Class “D” consists of the Official Rituals and Instructions.
Some publications are composite, and pertain to more than one class.
In 1919, Crowley started to issue Class “E” publications:
Class “E” consists of public announcements and broadsheets.
The Three Chiefs
When the A∴A∴was founded, it inherited the three ruling offices from its predecessor Order, the Hermetic Order of the Golden Dawn. Such offices are explained in the Ritual of the Neophyte of the H.O.G.D. as published in The Equinox Vol I. No. 2:
The Three Chiefs
At the East of the Temple before Paroketh sit the three Chiefs who govern and rule all things and are the viceroys in the Temple of the Second Order beyond. They are the reflections therein of the 7°=4°, 6°=5°, and 5°=6° Grades, and are neither comprehended in, nor understood by, the Outer Order. They represent, as it were, Veiled Divinities […]
Now the Imperator governeth, because in Netzach — which is the highest grade of the First Order — is the fire reflected from Geburah.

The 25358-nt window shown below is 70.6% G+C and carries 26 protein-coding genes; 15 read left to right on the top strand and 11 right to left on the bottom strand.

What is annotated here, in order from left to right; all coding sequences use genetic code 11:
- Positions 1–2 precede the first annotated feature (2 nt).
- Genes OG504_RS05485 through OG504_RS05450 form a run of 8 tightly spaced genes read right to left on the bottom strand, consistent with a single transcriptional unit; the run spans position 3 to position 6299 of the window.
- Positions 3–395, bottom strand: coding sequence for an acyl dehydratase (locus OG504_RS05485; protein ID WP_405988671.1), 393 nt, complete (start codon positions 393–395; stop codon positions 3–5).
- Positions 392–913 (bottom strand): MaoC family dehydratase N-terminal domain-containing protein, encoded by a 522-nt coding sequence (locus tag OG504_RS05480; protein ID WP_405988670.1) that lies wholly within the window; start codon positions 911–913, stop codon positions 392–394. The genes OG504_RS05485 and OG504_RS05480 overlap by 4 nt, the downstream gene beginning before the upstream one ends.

The Praemonstrator is second, because in Hod is the water reflected from Chesed.
The Cancellarius is third, because in Yesod is the air reflected from Tiphereth.
But in each Temple these three chiefs are coeternal and coequal, thus figuring the Triad in Unity, yet are their functions different:
The Imperator to command
The Praemonstrator to instruct.
The Cancellarius to record.
Other functions are mentioned, for example: Chancellor (see the first pages of The Equinox Vol. I Nos. 7-10), Praemonstrātor-General (see Book Four Parts 1 and 2), and Grand-Neophyte (see One Star in Sight), but we do not have much information on them.
Certain librī list officers in the Imprimātur page, others don’t.
At the time A∴A∴was founded, these were the three chiefs of the Order, ruling from the Collēgiō Internō (Inner College) and authorizing all official instructions:
- Frater D.D.S., George Cecil Jones, as the Praemonstrātor. He was an Adeptus Exemptus 7○=4□.